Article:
Politics & Government

Should a family making $70,000 get a private school voucher? Some NC lawmakers say yes.

Millions of dollars go unspent annually in a state program paying for students to attend private schools. So some North Carolina lawmakers want to expand who is eligible to receive vouchers.

The N.C. Senate voted 27-18 on Wednesday to modify the Opportunity Scholarship Program, including expanding the income eligibility requirements and eliminating the limit on the number of kindergarten and first-grade students who can be served. Much of the floor debate Wednesday was over how the bill would now allow a family of four making $71,456 a year to receive a voucher.

“All these changes really ultimately lead to expanded access for more working families to benefit from these scholarship programs,” said Sen. Deanna Ballard, a Watauga County Republican and one of the bill’s primary sponsors.

But Sen. Natasha Marcus, a Mecklenburg County Democrat, said that a family making $70,000 a year would be above the state’s median household income of $50,000.

“This is no longer going to be a program that was as originally designed,” Marcus said. “Instead it’s going to be one for relatively high-income families to send their kids to private schools even if they can and probably are now affording private school from their own funds.”

The vote went largely along partisan lines, with every Republican voting yes and all but one Democrat voting no.

Senate Bill 609 now goes to the House.

Opportunity Scholarships, approved in 2013, provide up to $4,200 a year to help parents send their children to private schools. The program has never used all the money allocated, leaving millions unspent each year. But a spending plan approved in 2017 calls for increasing the budget by $10 million a year, from $44.8 million in 2017-18 to $144.8 million in 2027-28.

According to the N.C. State Education Assistance Authority, $37.7 million has been issued this school year to 9,640 recipients.

The bill would raise the income eligibility limit for families to being 150 percent of the amount required for qualifying for the federal free-and-reduced price lunch program. The current limit is 133 percent.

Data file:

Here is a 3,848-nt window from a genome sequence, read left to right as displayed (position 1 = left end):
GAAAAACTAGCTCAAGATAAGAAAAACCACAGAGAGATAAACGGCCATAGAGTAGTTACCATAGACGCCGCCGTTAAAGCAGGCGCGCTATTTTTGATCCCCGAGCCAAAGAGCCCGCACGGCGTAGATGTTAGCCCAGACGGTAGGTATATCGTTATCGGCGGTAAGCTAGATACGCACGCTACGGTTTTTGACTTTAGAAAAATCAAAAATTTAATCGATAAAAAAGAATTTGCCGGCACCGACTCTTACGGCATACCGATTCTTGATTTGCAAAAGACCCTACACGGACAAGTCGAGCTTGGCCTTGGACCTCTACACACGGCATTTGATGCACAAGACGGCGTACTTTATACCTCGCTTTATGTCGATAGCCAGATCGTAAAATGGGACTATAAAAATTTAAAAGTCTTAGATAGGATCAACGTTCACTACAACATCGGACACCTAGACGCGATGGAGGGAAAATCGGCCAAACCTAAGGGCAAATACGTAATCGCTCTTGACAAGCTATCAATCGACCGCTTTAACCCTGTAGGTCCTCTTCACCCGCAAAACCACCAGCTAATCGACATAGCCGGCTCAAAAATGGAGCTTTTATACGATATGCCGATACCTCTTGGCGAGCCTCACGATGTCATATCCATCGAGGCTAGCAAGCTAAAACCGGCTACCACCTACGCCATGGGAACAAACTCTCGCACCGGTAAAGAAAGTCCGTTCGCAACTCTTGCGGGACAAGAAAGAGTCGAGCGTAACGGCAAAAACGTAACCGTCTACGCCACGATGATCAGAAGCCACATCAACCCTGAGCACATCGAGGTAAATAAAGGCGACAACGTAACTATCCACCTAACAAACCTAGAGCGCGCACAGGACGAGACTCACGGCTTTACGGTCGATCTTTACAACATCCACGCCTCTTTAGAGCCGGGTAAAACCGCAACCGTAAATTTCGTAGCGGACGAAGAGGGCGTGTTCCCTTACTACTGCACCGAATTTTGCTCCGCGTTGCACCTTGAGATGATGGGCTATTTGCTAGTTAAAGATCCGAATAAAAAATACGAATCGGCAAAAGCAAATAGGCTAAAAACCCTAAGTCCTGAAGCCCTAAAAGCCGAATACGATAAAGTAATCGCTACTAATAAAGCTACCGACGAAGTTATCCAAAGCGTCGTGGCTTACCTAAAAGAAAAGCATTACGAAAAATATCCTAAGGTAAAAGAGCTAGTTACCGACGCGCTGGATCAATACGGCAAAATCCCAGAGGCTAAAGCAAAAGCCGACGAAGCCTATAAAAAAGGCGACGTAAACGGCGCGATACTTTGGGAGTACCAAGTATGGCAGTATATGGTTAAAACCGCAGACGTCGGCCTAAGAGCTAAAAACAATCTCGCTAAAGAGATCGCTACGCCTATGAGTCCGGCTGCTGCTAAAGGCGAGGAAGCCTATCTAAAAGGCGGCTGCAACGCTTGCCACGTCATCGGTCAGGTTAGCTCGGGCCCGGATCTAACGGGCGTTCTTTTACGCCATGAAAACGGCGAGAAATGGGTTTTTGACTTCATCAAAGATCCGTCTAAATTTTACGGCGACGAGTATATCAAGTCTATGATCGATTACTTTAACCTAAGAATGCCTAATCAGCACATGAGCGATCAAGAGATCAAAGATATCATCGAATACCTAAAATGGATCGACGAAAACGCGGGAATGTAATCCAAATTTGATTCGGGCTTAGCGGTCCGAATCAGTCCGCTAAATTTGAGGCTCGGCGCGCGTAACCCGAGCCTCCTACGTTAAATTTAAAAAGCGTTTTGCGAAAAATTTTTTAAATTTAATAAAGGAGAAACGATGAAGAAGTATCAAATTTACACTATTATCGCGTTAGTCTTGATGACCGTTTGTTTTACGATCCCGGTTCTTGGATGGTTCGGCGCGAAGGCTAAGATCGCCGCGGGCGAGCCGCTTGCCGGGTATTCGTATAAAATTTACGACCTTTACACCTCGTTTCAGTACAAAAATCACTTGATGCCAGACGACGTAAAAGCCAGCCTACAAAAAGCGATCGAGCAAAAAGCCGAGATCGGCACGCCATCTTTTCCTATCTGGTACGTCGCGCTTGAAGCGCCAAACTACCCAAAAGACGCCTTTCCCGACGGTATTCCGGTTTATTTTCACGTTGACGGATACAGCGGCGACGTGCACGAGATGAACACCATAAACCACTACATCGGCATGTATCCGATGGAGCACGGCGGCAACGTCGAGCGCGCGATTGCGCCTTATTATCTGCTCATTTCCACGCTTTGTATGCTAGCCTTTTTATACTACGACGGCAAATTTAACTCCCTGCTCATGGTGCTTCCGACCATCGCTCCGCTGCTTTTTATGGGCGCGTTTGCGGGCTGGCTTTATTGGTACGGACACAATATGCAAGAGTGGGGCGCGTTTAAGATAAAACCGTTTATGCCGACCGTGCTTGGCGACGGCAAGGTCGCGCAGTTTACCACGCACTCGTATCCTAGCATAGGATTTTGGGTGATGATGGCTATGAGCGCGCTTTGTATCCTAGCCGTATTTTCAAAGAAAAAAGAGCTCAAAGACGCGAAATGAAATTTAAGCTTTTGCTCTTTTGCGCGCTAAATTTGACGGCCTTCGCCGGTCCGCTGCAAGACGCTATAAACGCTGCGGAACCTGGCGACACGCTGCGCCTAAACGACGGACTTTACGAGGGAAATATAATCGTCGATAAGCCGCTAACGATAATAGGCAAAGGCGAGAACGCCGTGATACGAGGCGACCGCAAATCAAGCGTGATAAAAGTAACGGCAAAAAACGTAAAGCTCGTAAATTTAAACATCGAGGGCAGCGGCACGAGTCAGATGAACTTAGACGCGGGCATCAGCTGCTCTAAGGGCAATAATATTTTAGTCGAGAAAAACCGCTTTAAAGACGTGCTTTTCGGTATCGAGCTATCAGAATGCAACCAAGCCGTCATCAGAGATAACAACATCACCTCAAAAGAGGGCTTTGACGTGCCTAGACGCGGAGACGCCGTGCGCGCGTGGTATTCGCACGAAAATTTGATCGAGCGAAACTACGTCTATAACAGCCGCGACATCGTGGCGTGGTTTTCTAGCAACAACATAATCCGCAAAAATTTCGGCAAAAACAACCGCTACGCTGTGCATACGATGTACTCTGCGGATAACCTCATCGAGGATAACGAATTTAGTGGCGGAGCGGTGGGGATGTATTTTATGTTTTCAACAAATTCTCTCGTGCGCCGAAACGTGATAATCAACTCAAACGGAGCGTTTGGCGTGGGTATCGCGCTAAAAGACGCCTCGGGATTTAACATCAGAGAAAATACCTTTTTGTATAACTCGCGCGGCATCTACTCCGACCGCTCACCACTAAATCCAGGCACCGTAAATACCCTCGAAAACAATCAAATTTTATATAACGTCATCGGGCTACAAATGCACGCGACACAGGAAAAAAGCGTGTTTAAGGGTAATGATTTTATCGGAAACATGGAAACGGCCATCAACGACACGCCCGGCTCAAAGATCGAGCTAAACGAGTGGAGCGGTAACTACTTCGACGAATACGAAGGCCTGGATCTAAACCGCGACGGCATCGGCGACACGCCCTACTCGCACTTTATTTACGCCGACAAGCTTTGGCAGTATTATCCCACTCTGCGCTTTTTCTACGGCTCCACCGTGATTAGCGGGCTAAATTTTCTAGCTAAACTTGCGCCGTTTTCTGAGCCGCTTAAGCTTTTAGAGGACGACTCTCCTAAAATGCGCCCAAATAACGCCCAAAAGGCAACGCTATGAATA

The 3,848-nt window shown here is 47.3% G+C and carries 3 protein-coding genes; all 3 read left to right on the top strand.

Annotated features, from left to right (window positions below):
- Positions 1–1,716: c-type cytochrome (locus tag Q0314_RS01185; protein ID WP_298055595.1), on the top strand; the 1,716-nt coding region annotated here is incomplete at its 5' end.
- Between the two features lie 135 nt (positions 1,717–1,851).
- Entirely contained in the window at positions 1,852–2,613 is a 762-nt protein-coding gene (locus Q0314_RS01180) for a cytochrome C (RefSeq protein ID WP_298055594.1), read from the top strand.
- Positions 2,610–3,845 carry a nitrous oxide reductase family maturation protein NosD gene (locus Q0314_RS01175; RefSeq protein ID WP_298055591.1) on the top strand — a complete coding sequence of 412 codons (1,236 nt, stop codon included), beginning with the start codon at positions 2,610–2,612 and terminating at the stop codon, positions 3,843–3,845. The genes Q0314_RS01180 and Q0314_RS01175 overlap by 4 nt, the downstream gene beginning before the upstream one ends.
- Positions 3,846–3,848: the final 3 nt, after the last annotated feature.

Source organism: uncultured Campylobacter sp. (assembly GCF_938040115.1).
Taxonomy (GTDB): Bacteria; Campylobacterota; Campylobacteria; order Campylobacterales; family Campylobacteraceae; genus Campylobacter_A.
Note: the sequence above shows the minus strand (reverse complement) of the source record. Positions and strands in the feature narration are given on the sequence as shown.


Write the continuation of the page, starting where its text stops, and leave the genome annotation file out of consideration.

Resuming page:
Under current requirements for the 2019-20 school year a household making $70,000 wouldn’t be eligible for a partial scholarship unless it had at least five people. A household making $70,000 wouldn’t be eligible for a full scholarship currently unless it had at least seven people.

Despite the income eligibility increase, Ballard noted that a study by N.C. State found that the median household income for new voucher recipients is $16,213. After questions were raised about the figure’s use during the Senate floor debate, N.C. State revised the report to say that $16,213 is the median adjusted household income.

The bill also eliminates a cap that said that no more than 40 percent of scholarships could be given to students entering kindergarten and first grade. Ballard said the cap prevented 520 children from getting scholarships this year.

“This bill really does ease some of those cries from parents that we have been listening to as far as their access to those funds,” Ballard said.

Instead of finding new ways to spend the money on vouchers, some lawmakers said the unspent money should be redirected back to help students in low-performing public schools.

“Rather than sitting here with more funds in the Opportunity Scholarship program that are being unutilized and changing the terms and conditions to broaden it to bring in people who were not intended to qualify for the program, we should rethink the Opportunity Scholarship program,” said Sen. Floyd McKissick, a Durham Democrat.

But Sen. Harry Brown, an Onslow County Republican, said lawmakers should be supporting options that give choices for families, including being able to go to private schools. He said the competition from vouchers has been good for the public schools.

“I think it’s made our public schools better because our public schools realize they’ve got to get better,” Brown said.

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T. Keung Hui has covered K-12 education for the News & Observer since 1999, helping parents, students, school employees and the community understand the vital role education plays in North Carolina. His primary focus is Wake County, but he also covers statewide education issues.
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